Writers' motto: Never give up

If there was a theme in what the many published writers said at the Austin SCBWI conference a couple weeks ago, it was that perseverance is an important part of their success.

Three of this year’s ALA winners were there — Jacqueline Kelly (The Evolution of Capurnia Tate), Marla Frazee and Liz Garton Scanlon (All the World illustrator and author) and Chris Barton (The Day-Glo Brothers) — and they all told tales of facing many rejections before publication and of pursuing their dreams of being published for years before making them a reality.

Kirby Larson, author of the 2007 Newbery Honor book Hattie Big Sky, said she received piles of rejection letters before her publishing career began. Finally, after many years of trying and taking a 10-day course that happened over her daughter’s birthday — what a sacrifice — she sold her first picture books. A few more followed, but then she didn’t sell anything for seven years. That’s when she tried a different type of writing and Hattie Big Sky was born.

Former editor and now full-time author Lisa Graff explained that for her last book, Umbrella Summer, she wrote 18 complete drafts.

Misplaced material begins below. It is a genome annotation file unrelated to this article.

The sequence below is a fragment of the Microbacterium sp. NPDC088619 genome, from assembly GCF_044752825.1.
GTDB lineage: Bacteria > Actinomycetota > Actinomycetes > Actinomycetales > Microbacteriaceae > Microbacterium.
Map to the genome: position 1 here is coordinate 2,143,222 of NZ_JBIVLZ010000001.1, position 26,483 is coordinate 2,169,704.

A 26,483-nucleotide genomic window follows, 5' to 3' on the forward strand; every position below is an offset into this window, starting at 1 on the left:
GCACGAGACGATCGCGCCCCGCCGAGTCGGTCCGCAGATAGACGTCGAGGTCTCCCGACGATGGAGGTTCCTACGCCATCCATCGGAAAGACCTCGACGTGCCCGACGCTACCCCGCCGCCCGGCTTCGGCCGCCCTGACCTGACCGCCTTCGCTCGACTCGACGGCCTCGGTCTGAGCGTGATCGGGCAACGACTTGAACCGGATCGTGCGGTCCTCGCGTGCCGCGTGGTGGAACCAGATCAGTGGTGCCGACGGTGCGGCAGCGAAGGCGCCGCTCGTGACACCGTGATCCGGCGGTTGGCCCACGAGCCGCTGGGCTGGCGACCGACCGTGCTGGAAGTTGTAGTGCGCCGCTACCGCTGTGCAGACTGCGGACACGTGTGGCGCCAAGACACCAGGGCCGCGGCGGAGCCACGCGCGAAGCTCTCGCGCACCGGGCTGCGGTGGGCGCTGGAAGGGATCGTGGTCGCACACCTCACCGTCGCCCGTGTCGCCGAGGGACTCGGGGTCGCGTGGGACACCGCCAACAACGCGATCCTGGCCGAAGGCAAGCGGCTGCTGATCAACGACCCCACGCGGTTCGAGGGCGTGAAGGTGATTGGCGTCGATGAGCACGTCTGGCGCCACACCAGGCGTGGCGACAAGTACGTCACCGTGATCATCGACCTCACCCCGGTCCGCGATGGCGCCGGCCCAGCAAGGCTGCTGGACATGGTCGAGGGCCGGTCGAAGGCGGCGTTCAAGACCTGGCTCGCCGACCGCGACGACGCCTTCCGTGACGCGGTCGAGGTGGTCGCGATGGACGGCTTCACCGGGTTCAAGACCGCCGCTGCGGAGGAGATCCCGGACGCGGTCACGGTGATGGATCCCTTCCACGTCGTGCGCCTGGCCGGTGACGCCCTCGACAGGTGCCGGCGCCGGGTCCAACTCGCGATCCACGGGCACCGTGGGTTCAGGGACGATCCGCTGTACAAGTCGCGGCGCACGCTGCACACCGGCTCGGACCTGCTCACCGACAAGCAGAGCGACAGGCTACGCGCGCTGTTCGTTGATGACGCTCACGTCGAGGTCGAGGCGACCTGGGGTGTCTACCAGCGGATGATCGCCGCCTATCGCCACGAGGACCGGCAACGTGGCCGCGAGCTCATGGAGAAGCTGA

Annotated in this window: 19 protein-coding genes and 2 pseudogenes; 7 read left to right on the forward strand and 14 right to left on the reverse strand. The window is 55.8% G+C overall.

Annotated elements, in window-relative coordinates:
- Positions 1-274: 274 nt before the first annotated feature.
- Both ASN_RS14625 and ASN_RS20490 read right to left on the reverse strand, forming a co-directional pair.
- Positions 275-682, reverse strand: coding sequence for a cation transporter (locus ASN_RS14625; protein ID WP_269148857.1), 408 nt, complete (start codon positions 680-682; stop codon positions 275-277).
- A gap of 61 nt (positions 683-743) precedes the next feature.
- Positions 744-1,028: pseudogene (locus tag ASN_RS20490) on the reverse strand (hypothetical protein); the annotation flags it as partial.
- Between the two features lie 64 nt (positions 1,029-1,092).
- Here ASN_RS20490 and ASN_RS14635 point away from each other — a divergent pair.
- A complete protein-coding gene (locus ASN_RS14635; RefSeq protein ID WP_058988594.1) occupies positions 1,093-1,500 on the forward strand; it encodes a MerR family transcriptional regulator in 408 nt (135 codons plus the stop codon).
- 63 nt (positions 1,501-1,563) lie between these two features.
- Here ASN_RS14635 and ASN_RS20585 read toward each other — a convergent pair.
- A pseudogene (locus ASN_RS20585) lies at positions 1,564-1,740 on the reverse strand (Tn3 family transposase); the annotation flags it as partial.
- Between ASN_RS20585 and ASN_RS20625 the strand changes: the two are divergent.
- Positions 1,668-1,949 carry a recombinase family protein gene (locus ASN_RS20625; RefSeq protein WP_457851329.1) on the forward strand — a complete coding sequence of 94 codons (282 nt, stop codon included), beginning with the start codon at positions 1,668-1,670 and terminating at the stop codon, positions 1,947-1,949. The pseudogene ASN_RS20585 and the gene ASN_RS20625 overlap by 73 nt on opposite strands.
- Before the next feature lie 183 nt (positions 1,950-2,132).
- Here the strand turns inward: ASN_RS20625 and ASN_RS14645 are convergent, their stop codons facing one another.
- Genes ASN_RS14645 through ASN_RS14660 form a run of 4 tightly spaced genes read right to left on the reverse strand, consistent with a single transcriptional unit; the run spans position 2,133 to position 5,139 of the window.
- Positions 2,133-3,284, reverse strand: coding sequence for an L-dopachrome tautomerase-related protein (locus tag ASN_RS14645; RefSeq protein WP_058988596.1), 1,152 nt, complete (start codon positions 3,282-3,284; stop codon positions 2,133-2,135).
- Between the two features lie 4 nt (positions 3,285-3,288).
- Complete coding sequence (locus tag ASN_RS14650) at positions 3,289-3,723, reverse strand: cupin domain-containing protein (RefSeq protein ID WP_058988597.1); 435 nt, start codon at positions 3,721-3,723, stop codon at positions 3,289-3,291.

Yesterday, this theme was reinforced in an article in the Los Angeles Times about non-fiction author Rebecca Skloot, whose The Immortal Life of Henrietta Lacks appeared on Amazon’s bestseller list immediately after the book debuted on Feb. 2. This was all after Skloot spent 10 years working on the book and went through three publishing houses, four editors and two agents.

All these writers shared something in common: They didn’t give up.

So, the motto for today: Never give up.

Write On!


Current word count: 31,883

New words written: 1,622

Words til goal: 8,117 / 270 words a day til the end of September

For today’s whopping words written count, I’d like to thank our local Ford dealer service department. Our car needed a check-up, so I had to get up early to get to the dealership early enough to be first in line — or close to that — and wasn’t able to write before I went. However, I planned ahead, took my laptop, and despite the NFL commentators talking like they were powered by the Energizer bunny, I managed to write nearly a whole chapter in the three hours I waited before my computer battery ran out. So, thank you, Ford dealership. I’ve got three and a bit chapters left, and I love that my words a day goal is now less than 300. I’m still hoping I can whip this out in two weeks.